Phoebe Bridgers’ ‘Punisher’ is a phantasmagorical masterpiece; it is an album that you will be listening to for many years to come.
N.B. Some tracks on this album are classed as ‘explicit’ due to their mature language and themes. Listener discretion is advised.
Listening to ‘Punisher’ is like reading a well-loved book; you’ve read it a number of times, but you keep returning to it, and each time you spot something new. The lyrics and sound on this album evoke that same kind of sentimentality and they are what makes ‘Punisher’ a phantasmagorical sounding masterpiece.
‘Punisher’ is predominantly written and performed by Phoebe Bridgers who has been releasing music since 2015. Her first album, ‘Stranger in the Alps’, quickly generated popularity two years later. Her new album, ‘Punisher’, was released fairly recently, so I thought I would review each track for you ‘Student Life’ readers!
Some may not regard this as a “traditional” way to begin an album, but it really works. The isolated shrills of violin strings and a heavy bass has been compacted into one-minute and ten seconds. If you listen very closely you can hear Bridgers’ vocals faintly in the background.
Behind an acoustic melody, Bridgers creates an interesting poetic discourse in the song’s lyrics. She reflects on her formative years, singing ‘Someday, I’m gonna live / In your house up on the hill’ and ‘I dunno how but I’m taller / must be something in the water’. The melody and lyrics in this song provide an insightful and brilliant listen.
This is an upbeat track where Bridgers sings about her ‘Day off in Kyoto’. Referencing cultural references in the lyrics, the song is packed with an animated melody of trumpets, electric guitars, and synthesisers. The fast-paced sound of this track is not like any other on ‘Punisher’, and it is another firm favourite of mine.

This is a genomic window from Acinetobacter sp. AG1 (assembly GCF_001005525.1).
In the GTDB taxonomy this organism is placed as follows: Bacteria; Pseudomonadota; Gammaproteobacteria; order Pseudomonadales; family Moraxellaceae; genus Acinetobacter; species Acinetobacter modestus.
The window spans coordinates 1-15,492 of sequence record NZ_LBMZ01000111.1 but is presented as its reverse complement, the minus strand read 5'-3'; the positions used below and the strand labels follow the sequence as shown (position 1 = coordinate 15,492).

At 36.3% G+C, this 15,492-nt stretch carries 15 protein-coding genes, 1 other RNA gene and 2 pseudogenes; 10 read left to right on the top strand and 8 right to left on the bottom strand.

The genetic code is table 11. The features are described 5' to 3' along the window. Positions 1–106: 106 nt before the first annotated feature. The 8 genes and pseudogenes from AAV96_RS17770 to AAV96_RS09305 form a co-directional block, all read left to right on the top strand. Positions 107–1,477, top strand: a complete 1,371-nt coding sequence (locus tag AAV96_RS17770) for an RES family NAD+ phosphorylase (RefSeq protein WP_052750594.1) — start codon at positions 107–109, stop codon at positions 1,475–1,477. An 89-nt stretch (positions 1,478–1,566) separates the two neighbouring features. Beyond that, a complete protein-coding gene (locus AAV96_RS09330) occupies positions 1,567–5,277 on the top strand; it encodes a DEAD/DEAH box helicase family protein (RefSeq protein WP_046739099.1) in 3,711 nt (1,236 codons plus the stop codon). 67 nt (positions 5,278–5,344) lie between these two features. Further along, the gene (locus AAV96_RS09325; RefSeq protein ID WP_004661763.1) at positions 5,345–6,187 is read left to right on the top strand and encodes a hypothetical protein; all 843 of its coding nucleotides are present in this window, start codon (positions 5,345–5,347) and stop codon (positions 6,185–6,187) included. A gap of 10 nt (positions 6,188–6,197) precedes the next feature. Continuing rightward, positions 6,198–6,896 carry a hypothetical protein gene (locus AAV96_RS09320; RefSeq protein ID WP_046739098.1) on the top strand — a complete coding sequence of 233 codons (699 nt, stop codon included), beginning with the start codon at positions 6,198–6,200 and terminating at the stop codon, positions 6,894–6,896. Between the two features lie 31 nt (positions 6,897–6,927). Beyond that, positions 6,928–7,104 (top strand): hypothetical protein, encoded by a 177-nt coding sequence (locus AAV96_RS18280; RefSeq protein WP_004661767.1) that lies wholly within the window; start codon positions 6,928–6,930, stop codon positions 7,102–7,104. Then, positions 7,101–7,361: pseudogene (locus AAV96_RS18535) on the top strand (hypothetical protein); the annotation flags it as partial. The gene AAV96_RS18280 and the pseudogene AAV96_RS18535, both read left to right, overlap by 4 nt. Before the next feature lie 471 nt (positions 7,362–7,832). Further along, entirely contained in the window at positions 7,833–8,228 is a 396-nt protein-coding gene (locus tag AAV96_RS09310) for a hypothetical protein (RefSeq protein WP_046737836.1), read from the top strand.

Bridgers uses her softer vocal range in this track, centralising the song’s theme around a past relationship. It has a gentle melody that consists of a piano and the plucking of a guitar. The song’s final verse highlight the smooth sounding backing vocals.
This is another track which features an acoustic melody. The vocals and guitars on this song complement one another perfectly. I would argue that it’s one of the strongest tracks on ‘Punisher’. The vocals on this track, along with the crescendo of sound, make the hairs on the back of your neck stand up.
Featuring electric guitars, drums, violins (the latter which is introduced in the chorus). The lyrics of the song centre around loneliness, a universal theme that everyone can relate to some one point or another.
In terms of lyrics and sound, this is one of the most exquisite songs on the album. It mainly uses guitars and drums. Bridgers’ echoing words, ‘If I could give you the moon’, enforces her versatile vocal range.
With it’s elegant melody, subtle, whirling guitar chords, and poetic lyrics, ‘Saviour Complex’ is an absolute must for new listeners of the album. The track bursts with calmness. An interesting play on words in the song is: ‘Crocodile tears / Run the tap ‘till it’s clear’.
‘I See You’
One of the singles from ‘Punisher’. This track sounds like Bridgers is experimenting with sound and lyrics. It’s a fast-paced track with electric guitars and powerful drums. It is, by far, one of my favourite tracks on the album.
‘Graceland Too’ evokes a country music theme. In this track, Bridgers references Memphis, Elvis, and self-reflection. The sound on this album is unique for ‘Punisher’ as a whole, and it works well.
‘I Know the End’
Whilst all of the tracks on the album are equally as brilliant as one another, ‘save the best until last’ rings true for ‘I Know the End’. I was in absolute awe of this track when I first heard it! In this track, Bridgers and her band use a mix of electric guitars, drums, and trumpets in the song’s crescendo. It’s an amazing finale to an excellent album and one of the most unique songs I have heard in a while.
Overall, ‘Punisher’ is a brilliant album. Bridgers’ powerful lyrics and versatile vocal range are exquisite. Every song, lyric, and guitar string is significant to the overall sound of the album. If you’re a fan of The 1975 or Molly Nilsson, this album needs to be on your playlist!